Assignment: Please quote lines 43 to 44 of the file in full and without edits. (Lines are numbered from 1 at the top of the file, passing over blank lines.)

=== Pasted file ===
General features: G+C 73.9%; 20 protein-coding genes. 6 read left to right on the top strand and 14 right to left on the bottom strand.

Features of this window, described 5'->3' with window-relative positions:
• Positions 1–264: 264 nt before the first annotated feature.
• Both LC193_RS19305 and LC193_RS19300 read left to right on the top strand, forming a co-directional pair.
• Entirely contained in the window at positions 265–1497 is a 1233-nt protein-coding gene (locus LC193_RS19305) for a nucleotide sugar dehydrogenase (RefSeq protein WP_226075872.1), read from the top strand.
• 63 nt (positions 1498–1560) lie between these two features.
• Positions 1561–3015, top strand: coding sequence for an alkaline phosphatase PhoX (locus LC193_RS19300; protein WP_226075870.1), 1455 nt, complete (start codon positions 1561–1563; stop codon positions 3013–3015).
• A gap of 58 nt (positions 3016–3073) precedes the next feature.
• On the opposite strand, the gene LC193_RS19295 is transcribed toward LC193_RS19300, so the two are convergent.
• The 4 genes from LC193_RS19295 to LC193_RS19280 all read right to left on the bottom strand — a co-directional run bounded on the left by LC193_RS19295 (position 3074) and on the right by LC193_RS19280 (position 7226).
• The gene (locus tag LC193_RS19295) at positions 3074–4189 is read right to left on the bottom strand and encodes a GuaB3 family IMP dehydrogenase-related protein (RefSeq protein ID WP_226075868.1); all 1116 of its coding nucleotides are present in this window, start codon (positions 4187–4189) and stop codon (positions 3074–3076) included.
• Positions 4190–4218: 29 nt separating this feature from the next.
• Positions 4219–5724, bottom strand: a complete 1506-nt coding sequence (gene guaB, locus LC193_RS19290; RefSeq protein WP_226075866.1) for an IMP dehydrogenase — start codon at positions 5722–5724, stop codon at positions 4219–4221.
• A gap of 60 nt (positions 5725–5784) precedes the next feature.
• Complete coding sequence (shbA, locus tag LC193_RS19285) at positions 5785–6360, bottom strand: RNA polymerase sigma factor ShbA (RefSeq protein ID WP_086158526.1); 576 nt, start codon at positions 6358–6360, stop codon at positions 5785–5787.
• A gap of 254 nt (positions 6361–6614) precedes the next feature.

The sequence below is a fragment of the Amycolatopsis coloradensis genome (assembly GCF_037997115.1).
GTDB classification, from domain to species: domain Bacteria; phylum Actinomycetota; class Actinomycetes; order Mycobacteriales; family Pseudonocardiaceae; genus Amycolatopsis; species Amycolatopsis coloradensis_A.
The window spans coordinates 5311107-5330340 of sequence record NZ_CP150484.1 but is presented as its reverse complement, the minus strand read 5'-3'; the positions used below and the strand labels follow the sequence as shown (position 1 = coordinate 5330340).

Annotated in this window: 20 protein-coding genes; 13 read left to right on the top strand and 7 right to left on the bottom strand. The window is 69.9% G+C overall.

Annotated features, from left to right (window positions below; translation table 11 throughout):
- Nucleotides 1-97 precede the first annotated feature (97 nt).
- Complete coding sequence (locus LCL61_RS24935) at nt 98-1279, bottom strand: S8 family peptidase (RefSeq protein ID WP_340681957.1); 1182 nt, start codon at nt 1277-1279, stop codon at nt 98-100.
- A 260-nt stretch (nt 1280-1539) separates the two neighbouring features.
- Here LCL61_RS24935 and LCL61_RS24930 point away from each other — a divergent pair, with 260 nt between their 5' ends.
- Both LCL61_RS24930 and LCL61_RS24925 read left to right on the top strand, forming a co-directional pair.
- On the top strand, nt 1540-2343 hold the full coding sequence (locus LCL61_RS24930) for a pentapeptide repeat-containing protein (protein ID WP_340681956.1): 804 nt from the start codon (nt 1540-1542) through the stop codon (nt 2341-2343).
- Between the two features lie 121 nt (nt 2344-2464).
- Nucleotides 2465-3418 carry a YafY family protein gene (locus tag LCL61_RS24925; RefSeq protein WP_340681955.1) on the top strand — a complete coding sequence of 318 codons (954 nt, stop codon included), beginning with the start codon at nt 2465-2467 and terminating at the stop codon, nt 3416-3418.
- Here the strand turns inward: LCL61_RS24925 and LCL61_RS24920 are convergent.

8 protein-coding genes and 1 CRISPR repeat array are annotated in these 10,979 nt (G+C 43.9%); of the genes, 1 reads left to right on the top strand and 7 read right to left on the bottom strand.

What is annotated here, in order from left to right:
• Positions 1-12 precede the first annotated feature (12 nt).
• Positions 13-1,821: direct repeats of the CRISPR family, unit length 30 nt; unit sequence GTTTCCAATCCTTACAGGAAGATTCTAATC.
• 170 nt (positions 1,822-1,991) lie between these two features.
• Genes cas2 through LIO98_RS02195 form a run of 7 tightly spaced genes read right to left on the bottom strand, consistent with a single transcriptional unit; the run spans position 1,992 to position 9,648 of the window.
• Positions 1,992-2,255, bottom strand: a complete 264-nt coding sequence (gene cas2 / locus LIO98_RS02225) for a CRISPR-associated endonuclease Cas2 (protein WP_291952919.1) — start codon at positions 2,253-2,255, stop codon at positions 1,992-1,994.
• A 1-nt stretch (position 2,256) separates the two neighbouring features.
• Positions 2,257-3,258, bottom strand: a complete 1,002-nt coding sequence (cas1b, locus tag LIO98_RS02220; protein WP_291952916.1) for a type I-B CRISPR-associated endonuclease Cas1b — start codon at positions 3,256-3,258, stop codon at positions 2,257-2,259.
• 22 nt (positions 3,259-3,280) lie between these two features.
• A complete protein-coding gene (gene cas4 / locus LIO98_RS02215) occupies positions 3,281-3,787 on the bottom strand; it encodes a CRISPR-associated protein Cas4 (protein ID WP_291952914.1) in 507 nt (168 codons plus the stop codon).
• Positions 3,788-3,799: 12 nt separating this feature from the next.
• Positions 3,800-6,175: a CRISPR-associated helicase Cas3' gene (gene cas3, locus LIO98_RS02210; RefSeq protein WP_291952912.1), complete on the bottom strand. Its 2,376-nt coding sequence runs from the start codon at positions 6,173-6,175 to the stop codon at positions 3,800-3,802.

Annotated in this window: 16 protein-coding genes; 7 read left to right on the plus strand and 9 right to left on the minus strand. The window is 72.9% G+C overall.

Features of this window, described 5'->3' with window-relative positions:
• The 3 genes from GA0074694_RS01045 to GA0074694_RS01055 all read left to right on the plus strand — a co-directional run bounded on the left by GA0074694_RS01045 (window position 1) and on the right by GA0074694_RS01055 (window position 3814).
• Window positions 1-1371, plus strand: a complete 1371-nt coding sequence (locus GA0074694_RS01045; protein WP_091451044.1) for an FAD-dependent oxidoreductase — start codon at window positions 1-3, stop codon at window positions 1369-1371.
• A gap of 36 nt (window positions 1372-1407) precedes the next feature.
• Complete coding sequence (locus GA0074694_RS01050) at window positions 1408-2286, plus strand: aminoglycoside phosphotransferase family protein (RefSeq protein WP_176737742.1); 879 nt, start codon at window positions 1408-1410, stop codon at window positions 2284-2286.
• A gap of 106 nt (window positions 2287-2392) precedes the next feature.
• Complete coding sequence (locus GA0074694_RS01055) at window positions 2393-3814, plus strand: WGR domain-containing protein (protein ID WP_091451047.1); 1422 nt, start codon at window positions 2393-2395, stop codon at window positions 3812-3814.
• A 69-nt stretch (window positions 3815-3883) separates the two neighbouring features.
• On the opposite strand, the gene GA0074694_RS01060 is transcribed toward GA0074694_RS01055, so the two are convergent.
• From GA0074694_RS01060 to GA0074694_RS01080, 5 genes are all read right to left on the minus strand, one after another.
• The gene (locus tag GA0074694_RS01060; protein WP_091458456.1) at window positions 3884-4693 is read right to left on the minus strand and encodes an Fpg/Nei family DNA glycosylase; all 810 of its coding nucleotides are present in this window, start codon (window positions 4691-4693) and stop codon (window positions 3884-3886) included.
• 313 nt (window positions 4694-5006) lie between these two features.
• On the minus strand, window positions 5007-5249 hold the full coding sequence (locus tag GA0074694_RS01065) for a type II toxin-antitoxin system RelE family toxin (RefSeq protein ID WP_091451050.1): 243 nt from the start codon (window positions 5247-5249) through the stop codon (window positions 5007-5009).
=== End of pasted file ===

• Positions 3,800-6,175: a CRISPR-associated helicase Cas3' gene (gene cas3, locus LIO98_RS02210; RefSeq protein WP_291952912.1), complete on the bottom strand. Its 2,376-nt coding sequence runs from the start codon at positions 6,173-6,175 to the stop codon at positions 3,800-3,802.

Annotated in this window: 16 protein-coding genes; 7 read left to right on the plus strand and 9 right to left on the minus strand. The window is 72.9% G+C overall.